Have you got yourself a balcony garden but not sure where to start?
As a beginner balcony gardener, there’s a lot to consider, agrees Ellen Mary, gardening influencer and co-host of The herbal podcast – his new book, How to grow a gardenhas a big focus on small spaces and balconies.
She shares the following balcony gardening tips for beginners…
What are the best balcony plants for beginners?
“The best plants for a beginner are annuals like bedding plants for beautification just to see how to get along and herbs too. There’s nothing quite like being able to go outside and pick herbs no matter how big the space you have,” says Maria. “They’re great for wildlife and insects, and you can let them bloom. Just having something productive in a small space outdoors is empowering.”
Which plants do well in shallow containers such as flower boxes?
“Calibrachoas (with small, petunia-like flowers) are absolutely fantastic for this, bloom for a long season and do well in any size box or hanging basket. Petunias and surfinias, typical bedding plants one would pick in a garden center, would all do just fine.”
Are there any rules to follow?
“Yes. The main thing to note is weight restrictions. Check if there are rules about what you can have on your balcony and if there are any weight restrictions before you start.”
Any tips on planting in pots?
“The key is not to overcrowd the pots,” says Mary. “We see a lot of huge hanging baskets with a lot growing in them. But if you don’t have a lot of depth in your pots, you may need to plant a few fewer so they don’t compete for nutrients and water. But they will fill the balcony boxes nicely.”
Which herbs are best for the balcony?
“Basil is amazing. You can grow it outside in the summer and it will let you know if it needs watering when it’s a little wilted. I also love chives, which can grow in all pot sizes, although they do need a little root space,” adds Mary. “If you harvest them willingly, they do well. Parsley also does very well in a pot with limited space. Anything whatever you can sow and grow directly, even coriander, will do well.”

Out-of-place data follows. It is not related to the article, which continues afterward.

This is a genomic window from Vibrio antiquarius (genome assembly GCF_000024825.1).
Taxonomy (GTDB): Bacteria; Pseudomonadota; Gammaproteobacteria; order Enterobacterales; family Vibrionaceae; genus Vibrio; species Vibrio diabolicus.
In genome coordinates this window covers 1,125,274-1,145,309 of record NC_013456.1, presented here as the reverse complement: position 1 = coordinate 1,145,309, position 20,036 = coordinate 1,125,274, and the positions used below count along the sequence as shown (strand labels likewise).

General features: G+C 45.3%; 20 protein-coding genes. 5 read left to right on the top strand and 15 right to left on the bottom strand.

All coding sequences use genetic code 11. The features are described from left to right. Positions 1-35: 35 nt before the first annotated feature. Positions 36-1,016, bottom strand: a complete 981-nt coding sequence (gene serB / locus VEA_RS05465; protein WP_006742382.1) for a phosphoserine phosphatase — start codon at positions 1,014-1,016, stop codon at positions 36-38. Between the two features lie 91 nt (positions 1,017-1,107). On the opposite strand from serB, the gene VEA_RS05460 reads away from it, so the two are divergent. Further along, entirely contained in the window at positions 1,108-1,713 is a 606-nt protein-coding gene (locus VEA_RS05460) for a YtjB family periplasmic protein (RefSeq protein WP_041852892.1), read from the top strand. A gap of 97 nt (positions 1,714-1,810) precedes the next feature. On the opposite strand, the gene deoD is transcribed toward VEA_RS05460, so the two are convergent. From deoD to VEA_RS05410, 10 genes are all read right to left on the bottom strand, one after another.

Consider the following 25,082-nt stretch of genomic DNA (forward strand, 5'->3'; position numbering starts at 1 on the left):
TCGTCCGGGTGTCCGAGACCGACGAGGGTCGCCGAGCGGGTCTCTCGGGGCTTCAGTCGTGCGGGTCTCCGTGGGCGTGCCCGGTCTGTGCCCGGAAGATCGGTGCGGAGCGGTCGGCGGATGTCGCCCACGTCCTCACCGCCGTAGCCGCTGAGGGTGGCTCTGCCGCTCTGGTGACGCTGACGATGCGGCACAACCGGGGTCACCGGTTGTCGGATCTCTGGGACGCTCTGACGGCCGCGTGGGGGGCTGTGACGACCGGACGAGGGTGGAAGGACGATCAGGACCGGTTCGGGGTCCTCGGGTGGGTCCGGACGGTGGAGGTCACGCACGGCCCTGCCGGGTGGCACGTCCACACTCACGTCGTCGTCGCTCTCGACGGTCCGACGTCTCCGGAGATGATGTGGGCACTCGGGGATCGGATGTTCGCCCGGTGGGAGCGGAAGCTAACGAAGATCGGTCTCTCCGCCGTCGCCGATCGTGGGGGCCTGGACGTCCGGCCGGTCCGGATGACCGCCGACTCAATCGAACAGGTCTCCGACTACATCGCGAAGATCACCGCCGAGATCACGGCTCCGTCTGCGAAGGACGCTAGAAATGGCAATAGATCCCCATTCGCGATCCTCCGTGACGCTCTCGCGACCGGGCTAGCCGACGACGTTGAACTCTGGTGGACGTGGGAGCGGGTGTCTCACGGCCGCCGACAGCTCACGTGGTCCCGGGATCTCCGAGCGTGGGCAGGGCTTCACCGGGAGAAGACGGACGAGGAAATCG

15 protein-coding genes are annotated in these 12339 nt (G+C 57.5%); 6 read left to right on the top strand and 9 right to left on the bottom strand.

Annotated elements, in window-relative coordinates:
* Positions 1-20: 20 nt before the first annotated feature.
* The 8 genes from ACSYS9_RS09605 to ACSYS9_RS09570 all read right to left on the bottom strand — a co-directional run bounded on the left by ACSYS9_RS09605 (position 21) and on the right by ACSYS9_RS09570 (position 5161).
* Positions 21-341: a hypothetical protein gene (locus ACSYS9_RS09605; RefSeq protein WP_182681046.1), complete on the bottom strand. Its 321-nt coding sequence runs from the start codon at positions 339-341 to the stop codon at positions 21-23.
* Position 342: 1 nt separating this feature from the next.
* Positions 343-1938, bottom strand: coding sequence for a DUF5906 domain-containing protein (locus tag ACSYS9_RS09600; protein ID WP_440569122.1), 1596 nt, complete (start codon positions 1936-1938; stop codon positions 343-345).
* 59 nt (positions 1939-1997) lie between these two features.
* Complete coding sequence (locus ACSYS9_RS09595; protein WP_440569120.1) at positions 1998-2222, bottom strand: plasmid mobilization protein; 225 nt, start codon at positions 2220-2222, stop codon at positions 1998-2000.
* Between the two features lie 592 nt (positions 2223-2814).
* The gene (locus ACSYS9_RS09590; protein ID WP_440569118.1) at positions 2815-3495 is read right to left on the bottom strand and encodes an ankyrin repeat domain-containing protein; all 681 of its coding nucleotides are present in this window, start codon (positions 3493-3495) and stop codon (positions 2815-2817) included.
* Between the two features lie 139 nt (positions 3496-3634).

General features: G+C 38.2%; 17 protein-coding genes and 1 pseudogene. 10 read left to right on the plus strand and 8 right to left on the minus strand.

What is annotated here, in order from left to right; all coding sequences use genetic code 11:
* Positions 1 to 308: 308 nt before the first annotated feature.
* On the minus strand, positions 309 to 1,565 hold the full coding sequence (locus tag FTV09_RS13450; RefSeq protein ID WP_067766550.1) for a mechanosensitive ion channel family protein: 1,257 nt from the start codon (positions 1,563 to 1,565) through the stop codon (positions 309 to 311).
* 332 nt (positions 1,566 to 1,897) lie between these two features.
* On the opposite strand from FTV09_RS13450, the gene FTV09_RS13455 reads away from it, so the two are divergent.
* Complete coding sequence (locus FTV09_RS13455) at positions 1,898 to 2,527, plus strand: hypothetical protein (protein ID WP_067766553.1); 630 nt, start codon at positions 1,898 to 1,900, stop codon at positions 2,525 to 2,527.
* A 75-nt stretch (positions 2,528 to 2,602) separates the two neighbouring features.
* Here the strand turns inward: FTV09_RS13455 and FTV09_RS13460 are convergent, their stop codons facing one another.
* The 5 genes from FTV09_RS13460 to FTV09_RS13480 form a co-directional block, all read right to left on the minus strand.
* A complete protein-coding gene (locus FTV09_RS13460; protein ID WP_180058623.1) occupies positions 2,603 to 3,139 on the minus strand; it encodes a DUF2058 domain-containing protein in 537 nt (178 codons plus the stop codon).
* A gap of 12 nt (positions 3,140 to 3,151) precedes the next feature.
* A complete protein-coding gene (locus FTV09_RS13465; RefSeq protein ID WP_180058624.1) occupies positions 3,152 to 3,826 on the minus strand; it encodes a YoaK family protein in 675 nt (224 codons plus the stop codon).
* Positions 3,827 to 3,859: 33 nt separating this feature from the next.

What difference does sun vs. shade make?
“If you have a lot of herbs sitting in pots in constant sunlight, they’re likely to run into problems. They also dry out very quickly in a pot and may need to be fed more because they use up the nutrients and water so quickly.
“Partial shade can be very beneficial for herbs on a balcony. If you have a very exposed balcony, give your plants some shade by placing a large plant in a pot next to it. I have some large planters with bamboo on my balcony them.
“The bamboo gives a nice bit of shade to the plants that don’t like full sun all day. Other plants that might help with shade include star jasmine, which stretches along the balcony railing while providing shade and privacy.
“On a shady balcony you can grow beautiful ferns that look amazing in pots, and if you put a few different species together the textures can look absolutely stunning,” adds Mary.
“Hostas also do well in pots in the shade, large maples look great on a shady balcony, even a camellia can look fantastic in a large pot.”
What other climbers do well on balconies?
“You could try clematis, or if you have a very large pot you could grow honeysuckle or even roses. We often think of a balcony or a small space as something other than a garden, but it really isn’t,” notes Mary.
“We just have to think about how much space you can use and how in the floor. With the right care, most plants, whether shrubs or climbing, can be grown in pots on the balcony.”
What types of pots should you choose?
“It depends on the look you want. A large pot can look very stylish and simple and contain a large plant like a hydrangea, while a collection of pots gives you the opportunity to mix things up and plant different things in them.
“Personally, I feel like when you pack a lot of space into a small space, you bring in the space, and that can feel pretty crowded. But if you like the feeling of being safe in your own small space, lots of pots might be a good thing for you. It’s a matter of preference.”
How can you make your balcony look bigger?
“Use accessories like mirrors for your vertical space. If you have limited floor space that you might only be able to fit a small table and chairs in, consider vertical planting like herb hangers that you can attach to the wall.”
What about the casting?
“Consider how much time and effort you will need to put into your balcony garden, how much space you have to keep a watering can and plant food, how much water you need to have (smaller pots need more frequent watering than larger ones) and whether standing the pot in a tray makes sense and prevents the water from running over the edge and not dripping onto someone else’s balcony.”
How to grow a garden: A beginner’s guide to creating a thriving outdoor space by Ellen Mary is published by Greenfinch. Now available.